OCEAN CITY — Despite a major dust-up over perceived threats at worst or miscommunication at best, a Senate committee this week approved Joseph Gill’s nomination as secretary of Maryland’s Department of Natural Resources and the issue will now move to a vote by the entire Senate.
The Senate Executive Nomination Committee on Monday approved Gill’s nomination as DNR secretary by a vote of 14-1 following a hearing that lasted over two hours. Eastern Shore Senator Richard Colburn (R-37), a staunch advocate for commercial fishermen on the shore, cast the lone negative vote against Gill’s appointment.
Gill’s nomination came into question last month when he allegedly threatened the head of the Maryland Watermen’s Association following a hearing on legislation that would broaden the DNR’s authority to set quotas and change season lengths for the commercial and recreational fisheries in and around the Ocean City area, the Chesapeake Bay and all over the state. The bill had an initial hearing in front of the House Environmental Matters Committee in February, after which comments made by Acting DNR Secretary Gill to the Maryland Watermen’s Association President Robert Brown broadened the rift between state anglers and the regulatory agency and threatened to derail Gill’s permanent appointment to the post.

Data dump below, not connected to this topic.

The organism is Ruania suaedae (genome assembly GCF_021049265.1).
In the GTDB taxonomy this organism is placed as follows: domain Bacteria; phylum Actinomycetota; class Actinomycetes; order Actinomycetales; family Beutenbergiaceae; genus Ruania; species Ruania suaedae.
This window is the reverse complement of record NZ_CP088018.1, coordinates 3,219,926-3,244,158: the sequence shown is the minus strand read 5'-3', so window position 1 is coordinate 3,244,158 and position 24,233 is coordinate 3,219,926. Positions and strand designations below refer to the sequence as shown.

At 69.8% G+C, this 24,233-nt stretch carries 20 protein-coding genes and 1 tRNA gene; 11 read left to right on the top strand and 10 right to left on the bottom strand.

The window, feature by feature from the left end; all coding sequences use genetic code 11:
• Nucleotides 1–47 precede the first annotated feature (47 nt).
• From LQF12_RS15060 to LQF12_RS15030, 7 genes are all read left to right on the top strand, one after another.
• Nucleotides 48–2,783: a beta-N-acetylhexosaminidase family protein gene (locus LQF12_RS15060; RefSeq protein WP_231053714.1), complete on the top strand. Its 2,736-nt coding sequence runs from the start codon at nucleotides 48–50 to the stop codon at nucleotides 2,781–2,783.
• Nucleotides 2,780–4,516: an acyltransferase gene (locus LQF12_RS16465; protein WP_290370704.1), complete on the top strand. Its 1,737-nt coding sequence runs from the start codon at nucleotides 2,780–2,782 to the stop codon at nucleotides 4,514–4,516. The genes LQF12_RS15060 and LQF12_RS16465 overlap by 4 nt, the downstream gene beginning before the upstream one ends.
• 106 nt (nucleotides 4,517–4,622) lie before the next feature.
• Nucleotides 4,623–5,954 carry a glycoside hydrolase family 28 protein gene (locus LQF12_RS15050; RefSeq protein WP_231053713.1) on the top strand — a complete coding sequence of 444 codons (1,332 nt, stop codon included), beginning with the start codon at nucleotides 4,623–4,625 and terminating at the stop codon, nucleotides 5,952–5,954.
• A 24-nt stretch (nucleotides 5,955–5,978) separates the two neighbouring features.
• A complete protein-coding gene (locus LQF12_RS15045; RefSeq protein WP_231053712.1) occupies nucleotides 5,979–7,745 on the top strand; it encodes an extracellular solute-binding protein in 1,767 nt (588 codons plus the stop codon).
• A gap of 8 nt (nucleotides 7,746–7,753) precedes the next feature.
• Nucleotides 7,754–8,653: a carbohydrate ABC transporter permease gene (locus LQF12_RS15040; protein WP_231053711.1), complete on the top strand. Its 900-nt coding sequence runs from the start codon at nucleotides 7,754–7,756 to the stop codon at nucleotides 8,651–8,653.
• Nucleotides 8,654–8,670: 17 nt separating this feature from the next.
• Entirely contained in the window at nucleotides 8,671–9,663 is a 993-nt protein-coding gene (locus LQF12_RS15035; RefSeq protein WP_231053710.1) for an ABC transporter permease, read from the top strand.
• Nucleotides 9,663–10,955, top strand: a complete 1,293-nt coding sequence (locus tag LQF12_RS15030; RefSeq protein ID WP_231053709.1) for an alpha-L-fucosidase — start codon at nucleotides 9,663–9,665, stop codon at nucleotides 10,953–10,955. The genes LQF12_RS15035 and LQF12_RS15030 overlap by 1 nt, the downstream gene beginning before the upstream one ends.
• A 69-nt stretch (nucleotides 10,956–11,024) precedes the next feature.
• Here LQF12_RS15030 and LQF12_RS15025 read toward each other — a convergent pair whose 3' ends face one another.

Brown reported he was standing outside the Environmental Matters Committee meeting room after the hearing with his wife and the DNR’s Frank Dawson when Gill allegedly approached them and warned them to play ball and not oppose the bill’s passage.
“What happened next shocked and offended my wife, me, and from the look on his face, Mr. Dawson as well,” said Brown in the letter to the McIntosh. “Mr. Gill stated to us, ‘if this bill does not pass, I will be so conservative and cut quotas and I will hurt you. Do you hear me? I will hurt you’.”
For his part, Gill has not denied making the comments to Brown, but has suggested they were taken out of context. Gill explained as much in his own letter to Brown.
“With regard to the conversation we had following the hearing, it appears to me that we each took away something very different from that conversation,” Gill wrote to Brown in response. “What I was trying to convey in our conversation was what it would mean if the department lacked the authority to adjust seasons by public notice. The Attorney General has said that we have this authority, but if we do not, the department would be forced to establish more conservative quota allocations which we could not adjust. This would be harmful to watermen generally, so my intention was to convey that possible result to you. At no point did I intend for the message to come across as personal to you or any other watermen. I apologize to you since apparently you interpreted my comments differently.”